The schools Human Rights Watch identified were required to follow public health safety measures to prevent the spread of the virus that causes Covid-19. Students and staff members wore face masks and other personal protective equipment, including disposable gloves and gowns, and maintained a two-meter distance, with limited exceptions.

When distancing was not possible, such as when professional aides provided one-on-one support to students, aides used other personal protective equipment including plastic face shields, and disposable gloves and gowns. Some schools used plexiglass dividers for desks. Schools kept registers and contact information for everyone entering and leaving the building.

In-Person Inclusive High School Education

In November the Gaetano Salvemini technical high school asked families of the school’s 1,400 students to indicate their interest in attending school in person. Students could also choose to join classes from home via video. School officials formed small groups of five to six students both with and without disabilities. The number of students attending in person varied during the lockdowns between November and April, from fewer than 100 to about 240, depending on students’ interest and families’ concerns about the risk of Covid-19 infection. The school had 74 children with disabilities enrolled in the 2020-2021 school year.

Matteo, a 16-year-old student with physical and intellectual disabilities, outside the Gaetano Salvemini Technical High School in Casalecchio di Reno, Emilia-Romagna, Italy.  © Private 2021

The school also offered inclusive workshops, including in music, arts, sports, and learning to use drones. One workshop was designed to foster students’ autonomy with instruction in managing personal finances.

Students with disabilities who attended school in person said it was a positive experience. “I went with two of my classmates and it went well, we did the usual things,” said Matteo, a 16-year-old third-year student with intellectual and physical disabilities. “I was happy to go to school, though I missed the others [students] a bit.”

Students without disabilities also said they had positive experiences. “I decided to go to school in person to help [my classmate with disability] because he is better when he’s with us,” said Mattia, a 17-year-old student who attended the Salvemini school in person as part of an inclusive group. “I also wanted to escape the routine of remote learning, where you had to wake up and participate in classes until 2 p.m. and stay at home. It was stressful and I couldn't stay focused, and when I started coming to school, my concentration and my grades improved.”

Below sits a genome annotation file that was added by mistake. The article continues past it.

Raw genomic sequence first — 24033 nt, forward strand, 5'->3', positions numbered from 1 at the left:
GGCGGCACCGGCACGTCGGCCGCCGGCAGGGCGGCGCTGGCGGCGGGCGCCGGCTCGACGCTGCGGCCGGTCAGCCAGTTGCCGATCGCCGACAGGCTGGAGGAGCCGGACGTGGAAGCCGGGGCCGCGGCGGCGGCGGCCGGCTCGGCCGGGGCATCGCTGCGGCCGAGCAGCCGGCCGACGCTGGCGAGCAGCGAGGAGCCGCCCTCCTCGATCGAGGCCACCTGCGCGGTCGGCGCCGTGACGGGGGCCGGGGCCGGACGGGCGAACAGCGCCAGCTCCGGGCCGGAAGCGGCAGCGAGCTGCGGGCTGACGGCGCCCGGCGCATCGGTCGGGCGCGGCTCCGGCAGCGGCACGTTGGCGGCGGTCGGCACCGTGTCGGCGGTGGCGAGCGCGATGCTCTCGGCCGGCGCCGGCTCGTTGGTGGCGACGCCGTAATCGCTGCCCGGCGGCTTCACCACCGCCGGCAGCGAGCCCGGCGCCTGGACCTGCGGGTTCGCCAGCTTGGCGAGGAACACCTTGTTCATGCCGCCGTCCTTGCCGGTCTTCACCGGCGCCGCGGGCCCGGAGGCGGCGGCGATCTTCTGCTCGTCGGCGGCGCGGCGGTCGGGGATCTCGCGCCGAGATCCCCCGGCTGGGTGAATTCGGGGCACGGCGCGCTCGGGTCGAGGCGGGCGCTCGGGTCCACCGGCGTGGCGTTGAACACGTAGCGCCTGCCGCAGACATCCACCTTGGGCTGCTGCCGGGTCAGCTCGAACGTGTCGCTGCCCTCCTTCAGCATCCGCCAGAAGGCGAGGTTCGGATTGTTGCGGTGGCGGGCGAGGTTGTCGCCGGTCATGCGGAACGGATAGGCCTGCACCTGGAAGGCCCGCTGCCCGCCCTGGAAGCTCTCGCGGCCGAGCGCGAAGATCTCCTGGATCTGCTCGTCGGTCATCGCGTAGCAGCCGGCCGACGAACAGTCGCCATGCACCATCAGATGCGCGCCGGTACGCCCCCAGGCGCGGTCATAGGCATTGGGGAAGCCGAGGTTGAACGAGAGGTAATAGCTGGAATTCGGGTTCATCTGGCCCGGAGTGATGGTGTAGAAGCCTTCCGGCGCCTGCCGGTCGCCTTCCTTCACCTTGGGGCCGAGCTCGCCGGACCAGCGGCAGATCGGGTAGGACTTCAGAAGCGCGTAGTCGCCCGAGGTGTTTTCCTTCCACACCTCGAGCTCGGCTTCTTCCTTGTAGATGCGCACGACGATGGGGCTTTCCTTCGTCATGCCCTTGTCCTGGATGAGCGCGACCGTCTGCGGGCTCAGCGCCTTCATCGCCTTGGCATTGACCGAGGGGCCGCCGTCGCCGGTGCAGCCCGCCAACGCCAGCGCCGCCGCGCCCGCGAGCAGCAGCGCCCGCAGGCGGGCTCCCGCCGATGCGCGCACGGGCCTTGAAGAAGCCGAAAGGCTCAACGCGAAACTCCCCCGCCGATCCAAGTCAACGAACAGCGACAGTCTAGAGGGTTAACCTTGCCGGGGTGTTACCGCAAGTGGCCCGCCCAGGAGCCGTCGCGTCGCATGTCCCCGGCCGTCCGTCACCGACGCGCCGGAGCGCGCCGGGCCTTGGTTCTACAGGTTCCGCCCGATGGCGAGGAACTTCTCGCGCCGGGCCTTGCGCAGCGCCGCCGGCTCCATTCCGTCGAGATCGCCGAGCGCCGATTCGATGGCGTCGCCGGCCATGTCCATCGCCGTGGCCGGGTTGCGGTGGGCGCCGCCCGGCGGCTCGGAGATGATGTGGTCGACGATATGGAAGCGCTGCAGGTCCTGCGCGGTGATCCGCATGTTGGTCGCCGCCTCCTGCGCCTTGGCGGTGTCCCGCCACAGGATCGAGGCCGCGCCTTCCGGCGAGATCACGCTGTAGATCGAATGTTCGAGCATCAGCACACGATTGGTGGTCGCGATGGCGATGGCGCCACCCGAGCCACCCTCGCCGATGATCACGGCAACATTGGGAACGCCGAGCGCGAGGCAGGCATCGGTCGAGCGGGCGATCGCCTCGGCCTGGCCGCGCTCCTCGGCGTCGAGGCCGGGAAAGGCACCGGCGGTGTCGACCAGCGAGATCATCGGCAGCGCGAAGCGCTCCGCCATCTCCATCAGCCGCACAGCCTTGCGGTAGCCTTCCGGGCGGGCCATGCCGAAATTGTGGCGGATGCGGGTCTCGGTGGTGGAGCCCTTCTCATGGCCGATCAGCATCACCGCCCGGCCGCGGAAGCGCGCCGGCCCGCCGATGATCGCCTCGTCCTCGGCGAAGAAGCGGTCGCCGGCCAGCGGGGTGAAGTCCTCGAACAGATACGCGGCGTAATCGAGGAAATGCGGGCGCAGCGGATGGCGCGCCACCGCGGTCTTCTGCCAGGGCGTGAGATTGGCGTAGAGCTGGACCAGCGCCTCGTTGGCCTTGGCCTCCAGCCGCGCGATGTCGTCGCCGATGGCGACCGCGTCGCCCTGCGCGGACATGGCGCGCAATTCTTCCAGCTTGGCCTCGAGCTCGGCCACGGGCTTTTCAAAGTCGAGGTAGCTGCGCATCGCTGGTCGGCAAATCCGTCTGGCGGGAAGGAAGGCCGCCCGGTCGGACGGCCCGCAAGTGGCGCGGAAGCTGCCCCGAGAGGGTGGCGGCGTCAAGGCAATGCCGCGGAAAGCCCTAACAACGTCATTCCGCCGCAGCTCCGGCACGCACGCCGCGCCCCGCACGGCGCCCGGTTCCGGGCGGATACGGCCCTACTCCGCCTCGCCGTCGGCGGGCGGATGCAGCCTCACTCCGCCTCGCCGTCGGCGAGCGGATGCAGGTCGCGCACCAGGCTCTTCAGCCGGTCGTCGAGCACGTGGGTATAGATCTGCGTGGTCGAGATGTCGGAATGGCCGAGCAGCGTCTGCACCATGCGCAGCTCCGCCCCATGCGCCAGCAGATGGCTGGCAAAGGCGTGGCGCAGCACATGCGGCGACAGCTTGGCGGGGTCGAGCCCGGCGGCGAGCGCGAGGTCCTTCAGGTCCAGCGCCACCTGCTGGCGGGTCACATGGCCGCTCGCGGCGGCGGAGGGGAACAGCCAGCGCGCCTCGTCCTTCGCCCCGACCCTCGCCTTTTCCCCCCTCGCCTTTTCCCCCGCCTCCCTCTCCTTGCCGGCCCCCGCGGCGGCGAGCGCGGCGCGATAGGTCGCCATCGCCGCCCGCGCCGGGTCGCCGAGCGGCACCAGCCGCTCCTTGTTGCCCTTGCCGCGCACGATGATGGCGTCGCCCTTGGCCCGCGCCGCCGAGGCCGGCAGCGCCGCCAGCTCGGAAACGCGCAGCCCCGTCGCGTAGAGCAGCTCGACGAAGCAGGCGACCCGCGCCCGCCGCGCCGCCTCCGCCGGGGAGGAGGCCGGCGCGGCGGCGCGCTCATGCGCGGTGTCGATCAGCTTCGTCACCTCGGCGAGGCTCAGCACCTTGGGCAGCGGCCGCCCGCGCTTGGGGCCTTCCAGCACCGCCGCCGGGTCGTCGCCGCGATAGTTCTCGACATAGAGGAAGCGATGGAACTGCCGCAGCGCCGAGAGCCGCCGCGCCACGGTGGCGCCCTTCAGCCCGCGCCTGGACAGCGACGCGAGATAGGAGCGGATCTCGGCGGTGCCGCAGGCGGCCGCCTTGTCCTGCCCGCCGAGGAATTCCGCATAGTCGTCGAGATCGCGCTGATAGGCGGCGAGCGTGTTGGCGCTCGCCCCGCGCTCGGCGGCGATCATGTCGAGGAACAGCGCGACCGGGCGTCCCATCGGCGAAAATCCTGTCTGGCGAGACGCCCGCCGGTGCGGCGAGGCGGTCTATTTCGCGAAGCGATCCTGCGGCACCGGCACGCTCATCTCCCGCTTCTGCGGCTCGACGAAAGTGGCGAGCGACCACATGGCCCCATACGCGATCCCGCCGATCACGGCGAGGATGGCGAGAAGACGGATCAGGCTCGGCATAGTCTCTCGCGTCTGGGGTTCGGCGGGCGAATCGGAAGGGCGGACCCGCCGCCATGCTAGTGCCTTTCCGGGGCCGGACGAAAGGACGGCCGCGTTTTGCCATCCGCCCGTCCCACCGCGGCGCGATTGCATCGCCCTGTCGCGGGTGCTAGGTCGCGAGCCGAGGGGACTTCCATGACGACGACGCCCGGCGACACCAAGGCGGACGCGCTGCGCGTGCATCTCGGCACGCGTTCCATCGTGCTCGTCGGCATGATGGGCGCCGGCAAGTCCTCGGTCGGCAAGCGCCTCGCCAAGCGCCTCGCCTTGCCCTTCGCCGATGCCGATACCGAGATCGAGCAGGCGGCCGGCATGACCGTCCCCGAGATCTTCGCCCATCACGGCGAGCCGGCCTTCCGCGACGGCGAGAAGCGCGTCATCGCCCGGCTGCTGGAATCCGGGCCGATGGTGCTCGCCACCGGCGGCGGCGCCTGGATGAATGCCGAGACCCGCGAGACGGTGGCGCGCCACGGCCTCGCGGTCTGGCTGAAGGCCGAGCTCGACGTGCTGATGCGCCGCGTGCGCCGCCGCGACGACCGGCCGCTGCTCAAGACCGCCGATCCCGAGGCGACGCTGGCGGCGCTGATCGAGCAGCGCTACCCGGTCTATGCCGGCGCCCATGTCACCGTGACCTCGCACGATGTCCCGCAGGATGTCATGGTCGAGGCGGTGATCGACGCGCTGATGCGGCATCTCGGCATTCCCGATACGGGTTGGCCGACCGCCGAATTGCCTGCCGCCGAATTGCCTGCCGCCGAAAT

Some students without disabilities noted they had more opportunities to interact with a classmate with a disability while working in a small group, and they got to know each other better. Maria Ghiddi, the school’s vice principal, said that the school’s approach is to empower students with and without disabilities on an equal basis. “We saw that [inclusive education is] an important resource for non-disabled students, too,” Ghiddi said, adding that it was important to ensure that students played a leading role in projects proposed by the school.

One mother of a fifth-year high school student with physical and intellectual disabilities said her son initially was reluctant to go to school, as he did not want to feel different from his peers who were learning remotely. She said the school listened to her son’s request and allowed him to attend two to three days a week. The other days he joined classes online with his class and worked with his support teacher. “Then, after a while, he decided to increase [the number of days at school], and then he went every day,” she said. “Sometimes there were two or three classmates [without disabilities] with him, on other days he was alone. But in the end, he was happy to go.”

The Salvemini school in Casalecchio di Reno has a long history of inclusive education. Carlo Braga, the school’s principal, said that they had made important investments in equipment in the years before the pandemic. After the schools closed in March 2020, the school bought additional devices for students, as well as microphones and video equipment for classrooms. “These are structural investments for the school, not emergency ones,” he said. “These are things that will remain.”

Students with and without disabilities at a workshop on managing personal finances at the Salvemini Technical High School in Casalecchio di Reno, Emilia-Romagna, Italy. Remote education was not accessible for many children with disabilities during Covid-19 pandemic school closures, prompting some schools to offer inclusive in-person education while following public health safety protocols. © Private 2021

Despite the school's experience in inclusive education, officials acknowledged the challenges with sustaining inclusive education during lockdowns. “We were already rather strong on inclusion, but I must say it was very difficult to organize,” said Ghiddi, the vice principal, adding that the main difficulties were concerns about health risks and a lack of interest in attending among some students with and without disabilities.

Other In-Person Practices During Pandemic-Related School Closures

Other schools adopted different models of inclusion. For example, the elementary and middle school complex [in Italian, istituto comprensivo] Via Nitti in Rome, which has 1,180 students, including 43 with disabilities, was closed for two weeks in March 2021 because of the course of the pandemic. School officials organized in-person non-academic workshops for students with and without disabilities, even as all academic classes were held online.

“Inclusion of children with disabilities has been a fundamental element of our school complex since its creation in the school year 2012-2013,” said the principal, Elisamarzia Vitaliano. At the start of the March lockdown, school officials wrote to parents to explain what the school would offer in terms of in-person activities. “We said that we would organize workshops [for students with disabilities] and that it would be good if other students participated,” Vitaliano said.